Bryn Mawr Classical Review 2011.11.41
Lars Karlsson, Susanne Carlsson (ed.), Labraunda and Karia. Proceedings of the international symposium commemorating sixty years of Swedish archaeological work in Labraunda. The Royal Swedish Academy of Letters, History and Antiquities, Stockholm, November 20-21, 2008. Acta Universitatis Upsaliensis. Boreas, 32. Uppsala: Uppsala Universitet, 2011. Pp. 475. ISBN 9789155479978.
Reviewed by Michael Kleu, Historisches Institut - Alte Geschichte, Universität zu Köln (email@example.com)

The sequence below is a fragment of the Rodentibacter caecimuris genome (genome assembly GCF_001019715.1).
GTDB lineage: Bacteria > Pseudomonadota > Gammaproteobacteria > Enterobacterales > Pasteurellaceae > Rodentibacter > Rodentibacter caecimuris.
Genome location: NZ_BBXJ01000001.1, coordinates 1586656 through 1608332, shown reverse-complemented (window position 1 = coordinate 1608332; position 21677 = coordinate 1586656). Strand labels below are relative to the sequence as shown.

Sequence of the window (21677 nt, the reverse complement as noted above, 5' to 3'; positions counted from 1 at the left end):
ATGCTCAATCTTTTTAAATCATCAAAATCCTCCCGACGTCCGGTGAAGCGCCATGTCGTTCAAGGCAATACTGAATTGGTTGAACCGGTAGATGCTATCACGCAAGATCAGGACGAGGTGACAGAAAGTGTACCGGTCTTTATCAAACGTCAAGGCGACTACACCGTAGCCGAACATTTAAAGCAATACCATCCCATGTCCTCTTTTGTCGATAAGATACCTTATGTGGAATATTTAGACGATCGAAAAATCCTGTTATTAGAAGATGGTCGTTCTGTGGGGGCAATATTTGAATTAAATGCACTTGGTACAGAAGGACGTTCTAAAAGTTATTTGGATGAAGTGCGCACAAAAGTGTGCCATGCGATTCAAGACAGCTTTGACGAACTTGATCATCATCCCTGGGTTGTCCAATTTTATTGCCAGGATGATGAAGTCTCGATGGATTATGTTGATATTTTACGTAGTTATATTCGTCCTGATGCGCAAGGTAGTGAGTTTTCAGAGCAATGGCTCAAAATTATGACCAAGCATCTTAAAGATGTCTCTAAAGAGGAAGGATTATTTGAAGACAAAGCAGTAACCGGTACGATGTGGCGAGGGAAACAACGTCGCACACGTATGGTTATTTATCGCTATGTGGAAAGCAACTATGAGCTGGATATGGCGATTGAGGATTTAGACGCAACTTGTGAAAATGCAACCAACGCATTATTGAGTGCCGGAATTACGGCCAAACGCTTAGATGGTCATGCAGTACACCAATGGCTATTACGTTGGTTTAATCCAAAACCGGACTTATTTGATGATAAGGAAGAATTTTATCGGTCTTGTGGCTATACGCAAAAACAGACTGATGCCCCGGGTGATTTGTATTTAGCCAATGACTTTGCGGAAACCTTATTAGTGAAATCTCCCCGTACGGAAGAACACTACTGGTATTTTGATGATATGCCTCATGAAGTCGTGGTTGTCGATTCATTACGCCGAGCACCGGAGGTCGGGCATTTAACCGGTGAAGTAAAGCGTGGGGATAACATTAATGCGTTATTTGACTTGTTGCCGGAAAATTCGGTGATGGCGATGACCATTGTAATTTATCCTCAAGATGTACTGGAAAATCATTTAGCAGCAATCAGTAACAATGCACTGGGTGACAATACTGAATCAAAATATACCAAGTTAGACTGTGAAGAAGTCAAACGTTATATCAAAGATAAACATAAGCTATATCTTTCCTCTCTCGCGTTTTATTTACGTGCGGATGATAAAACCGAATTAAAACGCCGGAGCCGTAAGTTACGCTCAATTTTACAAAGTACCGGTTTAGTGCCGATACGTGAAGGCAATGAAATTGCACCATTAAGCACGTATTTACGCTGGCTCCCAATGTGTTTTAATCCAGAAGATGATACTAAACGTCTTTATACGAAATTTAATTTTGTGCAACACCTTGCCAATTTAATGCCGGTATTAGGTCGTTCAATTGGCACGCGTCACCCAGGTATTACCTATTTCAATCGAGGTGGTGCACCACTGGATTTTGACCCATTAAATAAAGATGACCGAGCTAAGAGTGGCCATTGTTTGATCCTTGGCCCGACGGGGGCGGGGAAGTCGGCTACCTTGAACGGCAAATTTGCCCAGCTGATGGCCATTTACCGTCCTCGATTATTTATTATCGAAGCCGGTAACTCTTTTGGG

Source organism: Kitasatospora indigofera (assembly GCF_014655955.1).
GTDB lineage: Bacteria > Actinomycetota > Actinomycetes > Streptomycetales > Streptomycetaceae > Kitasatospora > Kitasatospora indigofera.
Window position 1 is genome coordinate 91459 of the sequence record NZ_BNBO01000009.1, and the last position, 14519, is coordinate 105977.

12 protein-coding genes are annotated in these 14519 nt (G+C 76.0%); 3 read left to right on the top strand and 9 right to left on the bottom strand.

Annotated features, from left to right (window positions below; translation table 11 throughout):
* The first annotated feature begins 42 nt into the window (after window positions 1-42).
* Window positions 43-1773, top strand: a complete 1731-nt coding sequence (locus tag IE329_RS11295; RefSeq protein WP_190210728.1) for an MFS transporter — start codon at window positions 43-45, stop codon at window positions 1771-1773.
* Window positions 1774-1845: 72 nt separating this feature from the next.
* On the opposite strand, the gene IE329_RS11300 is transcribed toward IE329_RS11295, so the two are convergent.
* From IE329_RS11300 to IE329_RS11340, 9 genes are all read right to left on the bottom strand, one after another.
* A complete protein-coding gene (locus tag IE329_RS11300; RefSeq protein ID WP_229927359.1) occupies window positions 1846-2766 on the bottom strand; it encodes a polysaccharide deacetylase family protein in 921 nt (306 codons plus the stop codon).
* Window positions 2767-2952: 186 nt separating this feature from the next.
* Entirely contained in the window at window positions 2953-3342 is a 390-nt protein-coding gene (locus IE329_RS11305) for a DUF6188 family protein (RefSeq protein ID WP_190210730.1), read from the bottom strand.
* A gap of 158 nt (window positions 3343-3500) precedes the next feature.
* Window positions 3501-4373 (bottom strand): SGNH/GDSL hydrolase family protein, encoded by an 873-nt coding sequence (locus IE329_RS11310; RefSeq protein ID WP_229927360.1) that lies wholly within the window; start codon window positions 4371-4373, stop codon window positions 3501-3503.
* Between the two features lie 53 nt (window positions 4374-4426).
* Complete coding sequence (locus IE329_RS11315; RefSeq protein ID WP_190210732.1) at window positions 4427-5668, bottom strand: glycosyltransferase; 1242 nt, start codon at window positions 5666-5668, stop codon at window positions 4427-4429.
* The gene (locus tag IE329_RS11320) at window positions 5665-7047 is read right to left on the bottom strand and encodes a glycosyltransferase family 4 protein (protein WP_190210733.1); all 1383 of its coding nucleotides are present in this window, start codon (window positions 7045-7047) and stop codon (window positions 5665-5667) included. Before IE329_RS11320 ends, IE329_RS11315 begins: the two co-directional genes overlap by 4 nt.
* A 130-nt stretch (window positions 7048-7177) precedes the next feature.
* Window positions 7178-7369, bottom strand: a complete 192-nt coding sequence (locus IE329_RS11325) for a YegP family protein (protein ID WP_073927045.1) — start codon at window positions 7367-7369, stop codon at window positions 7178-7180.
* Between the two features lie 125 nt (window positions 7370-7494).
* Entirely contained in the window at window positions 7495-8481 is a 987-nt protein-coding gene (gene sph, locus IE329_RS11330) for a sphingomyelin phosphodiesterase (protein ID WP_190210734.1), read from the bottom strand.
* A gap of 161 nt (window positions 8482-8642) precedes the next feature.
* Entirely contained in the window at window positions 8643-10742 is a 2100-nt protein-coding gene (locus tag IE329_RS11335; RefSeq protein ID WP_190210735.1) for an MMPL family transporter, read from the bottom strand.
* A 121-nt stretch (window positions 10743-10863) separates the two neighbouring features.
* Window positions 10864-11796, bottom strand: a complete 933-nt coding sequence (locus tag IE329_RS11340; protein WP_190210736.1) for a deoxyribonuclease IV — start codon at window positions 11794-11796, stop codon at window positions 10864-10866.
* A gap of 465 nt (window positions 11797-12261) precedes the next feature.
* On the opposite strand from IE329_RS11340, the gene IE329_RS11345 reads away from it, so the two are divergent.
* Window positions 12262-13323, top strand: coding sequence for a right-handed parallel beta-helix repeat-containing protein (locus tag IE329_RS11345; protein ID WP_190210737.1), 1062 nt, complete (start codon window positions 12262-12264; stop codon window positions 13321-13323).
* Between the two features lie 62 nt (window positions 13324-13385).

[Authors and titles are listed at the end of the review.]
In November 2008 a symposium held at the Royal Swedish Academy of Letters, History and Antiquities celebrated sixty years of Swedish archaeological work at Labraunda in Karia. The results of the symposium are published in this volume, edited by Lars Karlsson and Susanne Carlsson.
In the first section (p. 7-47) Lars Karlsson begins with an overview on the history of the excavations at Labraunda, the related publications and the symposium of 2008 (p. 9-18). Next Pontus Hellström presents the ancient sources that mention Labraunda and the contemporary reports on the rediscovery of the place from the 18th century to the first half of the 20th century (p. 19-47).1